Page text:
US5938800A - Compact multi-fuel steam reformer - Google Patents

Compact multi-fuel steam reformer Download PDF

Info

Publication number
US5938800A
US5938800A US08969824 US96982497A US5938800A US 5938800 A US5938800 A US 5938800A US 08969824 US08969824 US 08969824 US 96982497 A US96982497 A US 96982497A US 5938800 A US5938800 A US 5938800A
Authority
US
Grant status
Grant
Patent type
Prior art keywords
fuel
steam
hydrogen
reformer
gas
Prior art date
Legal status (The legal status is an assumption and is not a legal conclusion. Google has not performed a legal analysis and makes no representation as to the accuracy of the status listed.)
Expired - Lifetime
Application number
US08969824
Inventor
Christopher L. Verrill
Larry J. Chaney
Kurt E. Kneidel
Robert A. McIlroy
Robert M. Privette
Current Assignee (The listed assignees may be inaccurate. Google has not performed a legal analysis and makes no representation or warranty as to the accuracy of the list.)
LG Fuel Cell Systems Inc
Original Assignee
Babcock and Wilcox Technology Inc
Priority date (The priority date is an assumption and is not a legal conclusion. Google has not performed a legal analysis and makes no representation as to the accuracy of the date listed.)
Filing date
Publication date
Grant date

Links

Images

Classifications

    • HELECTRICITY
    • H01BASIC ELECTRIC ELEMENTS
    • H01MPROCESSES OR MEANS, e.g. BATTERIES, FOR THE DIRECT CONVERSION OF CHEMICAL INTO ELECTRICAL ENERGY
    • H01M8/00Fuel cells; Manufacture thereof
    • H01M8/06Combination of fuel cells with means for production of reactants or for treatment of residues
    • H01M8/0606Combination of fuel cells with means for production of reactants or for treatment of residues with means for production of gaseous reactants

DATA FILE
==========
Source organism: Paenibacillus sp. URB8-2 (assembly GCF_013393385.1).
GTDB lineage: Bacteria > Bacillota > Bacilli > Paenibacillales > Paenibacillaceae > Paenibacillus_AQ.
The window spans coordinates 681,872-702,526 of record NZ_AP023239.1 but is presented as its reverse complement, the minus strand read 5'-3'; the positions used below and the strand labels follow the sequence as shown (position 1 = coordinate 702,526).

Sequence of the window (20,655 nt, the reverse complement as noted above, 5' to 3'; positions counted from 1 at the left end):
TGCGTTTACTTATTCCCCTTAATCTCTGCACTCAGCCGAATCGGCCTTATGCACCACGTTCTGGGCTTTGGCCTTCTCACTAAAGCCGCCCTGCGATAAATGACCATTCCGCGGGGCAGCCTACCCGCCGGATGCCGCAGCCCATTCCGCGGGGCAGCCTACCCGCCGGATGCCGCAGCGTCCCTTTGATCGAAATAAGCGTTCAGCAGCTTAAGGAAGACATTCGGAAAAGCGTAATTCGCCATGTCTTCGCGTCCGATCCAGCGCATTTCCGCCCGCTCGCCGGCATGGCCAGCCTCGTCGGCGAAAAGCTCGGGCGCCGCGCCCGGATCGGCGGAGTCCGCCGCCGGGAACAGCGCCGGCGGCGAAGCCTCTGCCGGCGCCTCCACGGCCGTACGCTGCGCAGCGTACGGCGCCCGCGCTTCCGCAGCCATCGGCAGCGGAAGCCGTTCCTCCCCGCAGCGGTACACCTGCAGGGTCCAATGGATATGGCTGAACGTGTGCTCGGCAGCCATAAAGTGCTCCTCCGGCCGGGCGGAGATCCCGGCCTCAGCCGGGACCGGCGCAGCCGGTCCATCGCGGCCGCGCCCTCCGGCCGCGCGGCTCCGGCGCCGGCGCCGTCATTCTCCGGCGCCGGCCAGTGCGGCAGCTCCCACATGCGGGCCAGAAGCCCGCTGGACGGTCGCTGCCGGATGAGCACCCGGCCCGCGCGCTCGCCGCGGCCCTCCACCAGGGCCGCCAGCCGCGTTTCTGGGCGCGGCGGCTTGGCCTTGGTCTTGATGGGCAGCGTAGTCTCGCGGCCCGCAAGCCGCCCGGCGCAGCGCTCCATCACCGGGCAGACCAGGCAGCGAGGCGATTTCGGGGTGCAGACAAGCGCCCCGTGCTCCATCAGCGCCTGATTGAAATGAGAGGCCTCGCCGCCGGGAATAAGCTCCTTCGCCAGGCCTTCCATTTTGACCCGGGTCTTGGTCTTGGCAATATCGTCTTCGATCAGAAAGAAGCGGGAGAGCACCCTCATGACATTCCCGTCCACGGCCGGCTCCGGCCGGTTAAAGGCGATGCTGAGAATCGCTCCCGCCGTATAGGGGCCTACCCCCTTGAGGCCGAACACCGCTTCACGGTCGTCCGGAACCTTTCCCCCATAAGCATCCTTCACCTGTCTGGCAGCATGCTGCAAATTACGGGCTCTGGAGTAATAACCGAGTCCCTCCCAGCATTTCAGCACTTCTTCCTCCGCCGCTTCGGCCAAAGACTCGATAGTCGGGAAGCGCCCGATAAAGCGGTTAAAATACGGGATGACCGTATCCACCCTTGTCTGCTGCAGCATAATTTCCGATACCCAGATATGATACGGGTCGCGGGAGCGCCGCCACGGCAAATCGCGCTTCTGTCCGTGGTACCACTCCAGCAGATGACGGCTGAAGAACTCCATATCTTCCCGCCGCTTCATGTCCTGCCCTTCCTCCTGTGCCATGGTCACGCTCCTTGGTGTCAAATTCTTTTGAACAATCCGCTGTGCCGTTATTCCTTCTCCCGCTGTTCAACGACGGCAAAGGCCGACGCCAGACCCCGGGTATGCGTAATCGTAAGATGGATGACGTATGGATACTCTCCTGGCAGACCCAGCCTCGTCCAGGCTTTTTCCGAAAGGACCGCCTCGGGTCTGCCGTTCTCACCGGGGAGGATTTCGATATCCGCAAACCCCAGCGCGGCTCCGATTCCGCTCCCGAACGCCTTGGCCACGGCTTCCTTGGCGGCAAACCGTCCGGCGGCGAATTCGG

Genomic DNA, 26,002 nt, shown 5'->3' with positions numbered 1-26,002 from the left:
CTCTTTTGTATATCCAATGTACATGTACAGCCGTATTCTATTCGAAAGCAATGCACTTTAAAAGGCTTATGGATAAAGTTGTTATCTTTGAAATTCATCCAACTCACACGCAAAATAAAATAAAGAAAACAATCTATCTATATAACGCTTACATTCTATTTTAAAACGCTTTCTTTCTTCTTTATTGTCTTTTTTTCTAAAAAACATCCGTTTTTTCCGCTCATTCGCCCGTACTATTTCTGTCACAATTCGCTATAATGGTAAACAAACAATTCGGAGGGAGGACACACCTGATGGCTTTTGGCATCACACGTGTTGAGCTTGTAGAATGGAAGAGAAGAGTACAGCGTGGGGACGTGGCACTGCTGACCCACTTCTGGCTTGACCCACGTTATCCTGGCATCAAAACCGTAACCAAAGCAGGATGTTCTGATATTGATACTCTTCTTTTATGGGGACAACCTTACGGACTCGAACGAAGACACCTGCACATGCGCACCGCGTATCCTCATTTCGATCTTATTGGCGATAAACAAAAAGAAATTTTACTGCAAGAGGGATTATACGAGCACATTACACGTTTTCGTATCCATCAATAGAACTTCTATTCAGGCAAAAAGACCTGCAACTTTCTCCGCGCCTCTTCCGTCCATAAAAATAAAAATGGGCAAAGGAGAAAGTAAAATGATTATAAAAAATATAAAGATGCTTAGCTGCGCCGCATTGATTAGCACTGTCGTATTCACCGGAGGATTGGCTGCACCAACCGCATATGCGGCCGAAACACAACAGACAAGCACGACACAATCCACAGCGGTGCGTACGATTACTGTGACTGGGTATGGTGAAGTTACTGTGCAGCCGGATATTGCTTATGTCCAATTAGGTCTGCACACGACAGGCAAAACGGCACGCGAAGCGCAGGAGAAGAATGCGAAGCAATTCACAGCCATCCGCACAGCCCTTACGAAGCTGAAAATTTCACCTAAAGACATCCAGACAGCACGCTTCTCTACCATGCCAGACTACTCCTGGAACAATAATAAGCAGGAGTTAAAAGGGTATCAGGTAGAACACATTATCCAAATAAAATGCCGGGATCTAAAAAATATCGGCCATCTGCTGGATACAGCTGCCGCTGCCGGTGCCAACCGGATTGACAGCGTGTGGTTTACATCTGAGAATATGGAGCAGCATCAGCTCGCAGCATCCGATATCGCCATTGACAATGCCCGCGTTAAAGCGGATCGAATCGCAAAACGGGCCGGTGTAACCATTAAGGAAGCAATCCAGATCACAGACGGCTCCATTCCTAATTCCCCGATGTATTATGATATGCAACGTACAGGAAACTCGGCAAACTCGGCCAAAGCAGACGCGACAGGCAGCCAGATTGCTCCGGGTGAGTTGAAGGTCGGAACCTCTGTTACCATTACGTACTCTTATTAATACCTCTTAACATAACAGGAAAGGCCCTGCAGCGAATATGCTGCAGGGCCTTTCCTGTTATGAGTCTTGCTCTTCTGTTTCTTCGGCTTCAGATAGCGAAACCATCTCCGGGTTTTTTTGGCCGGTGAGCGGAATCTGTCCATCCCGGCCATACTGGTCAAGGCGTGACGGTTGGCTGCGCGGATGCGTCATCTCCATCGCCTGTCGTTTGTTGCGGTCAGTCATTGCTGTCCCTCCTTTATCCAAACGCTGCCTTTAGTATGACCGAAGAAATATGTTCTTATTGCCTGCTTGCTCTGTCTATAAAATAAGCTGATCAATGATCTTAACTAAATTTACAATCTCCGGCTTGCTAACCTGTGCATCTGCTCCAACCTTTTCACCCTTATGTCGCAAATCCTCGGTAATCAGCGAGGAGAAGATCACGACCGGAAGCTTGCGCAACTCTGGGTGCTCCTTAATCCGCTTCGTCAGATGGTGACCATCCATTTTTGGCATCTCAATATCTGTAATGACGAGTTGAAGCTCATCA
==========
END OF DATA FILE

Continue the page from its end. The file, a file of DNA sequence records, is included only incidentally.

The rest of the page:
• H01M8/0612Combination of fuel cells with means for production of reactants or for treatment of residues with means for production of gaseous reactants from carbon-containing material
    • H01M8/0625Combination of fuel cells with means for production of reactants or for treatment of residues with means for production of gaseous reactants from carbon-containing material in a modular combined reactor/fuel cell structure
    • H01M8/0631Reactor construction specially adapted for combination reactor/fuel cell
    • BPERFORMING OPERATIONS; TRANSPORTING
    • B01PHYSICAL OR CHEMICAL PROCESSES OR APPARATUS IN GENERAL
    • B01JCHEMICAL OR PHYSICAL PROCESSES, e.g. CATALYSIS OR COLLOID CHEMISTRY; THEIR RELEVANT APPARATUS
    • B01J19/00Chemical, physical or physico-chemical processes in general; Their relevant apparatus
    • B01J19/24Stationary reactors without moving elements inside
    • B01J19/2475Membrane reactors
    • BPERFORMING OPERATIONS; TRANSPORTING
    • B01PHYSICAL OR CHEMICAL PROCESSES OR APPARATUS IN GENERAL
    • B01JCHEMICAL OR PHYSICAL PROCESSES, e.g. CATALYSIS OR COLLOID CHEMISTRY; THEIR RELEVANT APPARATUS
    • B01J8/00Chemical or physical processes in general, conducted in the presence of fluids and solid particles; Apparatus for such processes
    • B01J8/008Details of the reactor or of the particulate material; Processes to increase or to retard the rate of reaction
    • B01J8/009Membranes, e.g. feeding or removing reactants or products to or from the catalyst bed through a membrane
    • BPERFORMING OPERATIONS; TRANSPORTING
    • B01PHYSICAL OR CHEMICAL PROCESSES OR APPARATUS IN GENERAL
    • B01JCHEMICAL OR PHYSICAL PROCESSES, e.g. CATALYSIS OR COLLOID CHEMISTRY; THEIR RELEVANT APPARATUS
    • B01J8/00Chemical or physical processes in general, conducted in the presence of fluids and solid particles; Apparatus for such processes
    • B01J8/02Chemical or physical processes in general, conducted in the presence of fluids and solid particles; Apparatus for such processes with stationary particles, e.g. in fixed beds
    • B01J8/0207Chemical or physical processes in general, conducted in the presence of fluids and solid particles; Apparatus for such processes with stationary particles, e.g. in fixed beds the fluid flow within the bed being predominantly horizontal